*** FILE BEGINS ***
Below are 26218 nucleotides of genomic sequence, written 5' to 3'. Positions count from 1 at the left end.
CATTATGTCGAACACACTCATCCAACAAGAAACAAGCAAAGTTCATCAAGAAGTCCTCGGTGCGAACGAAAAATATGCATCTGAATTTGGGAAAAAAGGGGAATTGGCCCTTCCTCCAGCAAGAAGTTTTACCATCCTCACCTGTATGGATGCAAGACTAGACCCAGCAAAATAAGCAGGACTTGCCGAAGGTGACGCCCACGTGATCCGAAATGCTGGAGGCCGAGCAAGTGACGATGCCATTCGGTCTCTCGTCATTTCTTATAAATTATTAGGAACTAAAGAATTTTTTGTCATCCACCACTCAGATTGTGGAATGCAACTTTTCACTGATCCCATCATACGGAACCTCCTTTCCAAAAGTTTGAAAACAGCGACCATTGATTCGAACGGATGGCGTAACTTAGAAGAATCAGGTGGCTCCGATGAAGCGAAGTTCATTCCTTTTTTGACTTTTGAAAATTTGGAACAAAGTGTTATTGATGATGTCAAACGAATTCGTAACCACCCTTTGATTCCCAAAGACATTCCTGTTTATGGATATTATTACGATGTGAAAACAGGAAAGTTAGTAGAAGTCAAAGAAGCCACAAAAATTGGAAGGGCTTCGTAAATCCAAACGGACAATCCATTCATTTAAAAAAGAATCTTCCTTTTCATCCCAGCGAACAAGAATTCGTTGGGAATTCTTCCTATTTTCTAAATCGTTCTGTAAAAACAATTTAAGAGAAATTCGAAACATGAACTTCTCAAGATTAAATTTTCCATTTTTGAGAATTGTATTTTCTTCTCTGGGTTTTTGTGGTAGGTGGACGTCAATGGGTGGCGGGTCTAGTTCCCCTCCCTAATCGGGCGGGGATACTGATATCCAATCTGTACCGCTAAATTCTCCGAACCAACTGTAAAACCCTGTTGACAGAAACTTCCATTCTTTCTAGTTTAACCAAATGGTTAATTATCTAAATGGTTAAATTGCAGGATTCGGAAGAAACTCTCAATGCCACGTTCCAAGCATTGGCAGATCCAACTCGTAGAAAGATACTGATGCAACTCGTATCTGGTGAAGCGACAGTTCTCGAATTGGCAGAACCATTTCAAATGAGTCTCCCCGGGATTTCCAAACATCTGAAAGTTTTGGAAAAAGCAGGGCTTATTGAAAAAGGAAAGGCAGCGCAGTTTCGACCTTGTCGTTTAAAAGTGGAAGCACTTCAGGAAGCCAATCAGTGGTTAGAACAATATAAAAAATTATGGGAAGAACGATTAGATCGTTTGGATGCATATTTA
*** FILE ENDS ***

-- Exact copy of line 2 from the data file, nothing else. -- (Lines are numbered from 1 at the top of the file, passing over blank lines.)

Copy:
CATTATGTCGAACACACTCATCCAACAAGAAACAAGCAAAGTTCATCAAGAAGTCCTCGGTGCGAACGAAAAATATGCATCTGAATTTGGGAAAAAAGGGGAATTGGCCCTTCCTCCAGCAAGAAGTTTTACCATCCTCACCTGTATGGATGCAAGACTAGACCCAGCAAAATAAGCAGGACTTGCCGAAGGTGACGCCCACGTGATCCGAAATGCTGGAGGCCGAGCAAGTGACGATGCCATTCGGTCTCTCGTCATTTCTTATAAATTATTAGGAACTAAAGAATTTTTTGTCATCCACCACTCAGATTGTGGAATGCAACTTTTCACTGATCCCATCATACGGAACCTCCTTTCCAAAAGTTTGAAAACAGCGACCATTGATTCGAACGGATGGCGTAACTTAGAAGAATCAGGTGGCTCCGATGAAGCGAAGTTCATTCCTTTTTTGACTTTTGAAAATTTGGAACAAAGTGTTATTGATGATGTCAAACGAATTCGTAACCACCCTTTGATTCCCAAAGACATTCCTGTTTATGGATATTATTACGATGTGAAAACAGGAAAGTTAGTAGAAGTCAAAGAAGCCACAAAAATTGGAAGGGCTTCGTAAATCCAAACGGACAATCCATTCATTTAAAAAAGAATCTTCCTTTTCATCCCAGCGAACAAGAATTCGTTGGGAATTCTTCCTATTTTCTAAATCGTTCTGTAAAAACAATTTAAGAGAAATTCGAAACATGAACTTCTCAAGATTAAATTTTCCATTTTTGAGAATTGTATTTTCTTCTCTGGGTTTTTGTGGTAGGTGGACGTCAATGGGTGGCGGGTCTAGTTCCCCTCCCTAATCGGGCGGGGATACTGATATCCAATCTGTACCGCTAAATTCTCCGAACCAACTGTAAAACCCTGTTGACAGAAACTTCCATTCTTTCTAGTTTAACCAAATGGTTAATTATCTAAATGGTTAAATTGCAGGATTCGGAAGAAACTCTCAATGCCACGTTCCAAGCATTGGCAGATCCAACTCGTAGAAAGATACTGATGCAACTCGTATCTGGTGAAGCGACAGTTCTCGAATTGGCAGAACCATTTCAAATGAGTCTCCCCGGGATTTCCAAACATCTGAAAGTTTTGGAAAAAGCAGGGCTTATTGAAAAAGGAAAGGCAGCGCAGTTTCGACCTTGTCGTTTAAAAGTGGAAGCACTTCAGGAAGCCAATCAGTGGTTAGAACAATATAAAAAATTATGGGAAGAACGATTAGATCGTTTGGATGCATATTTA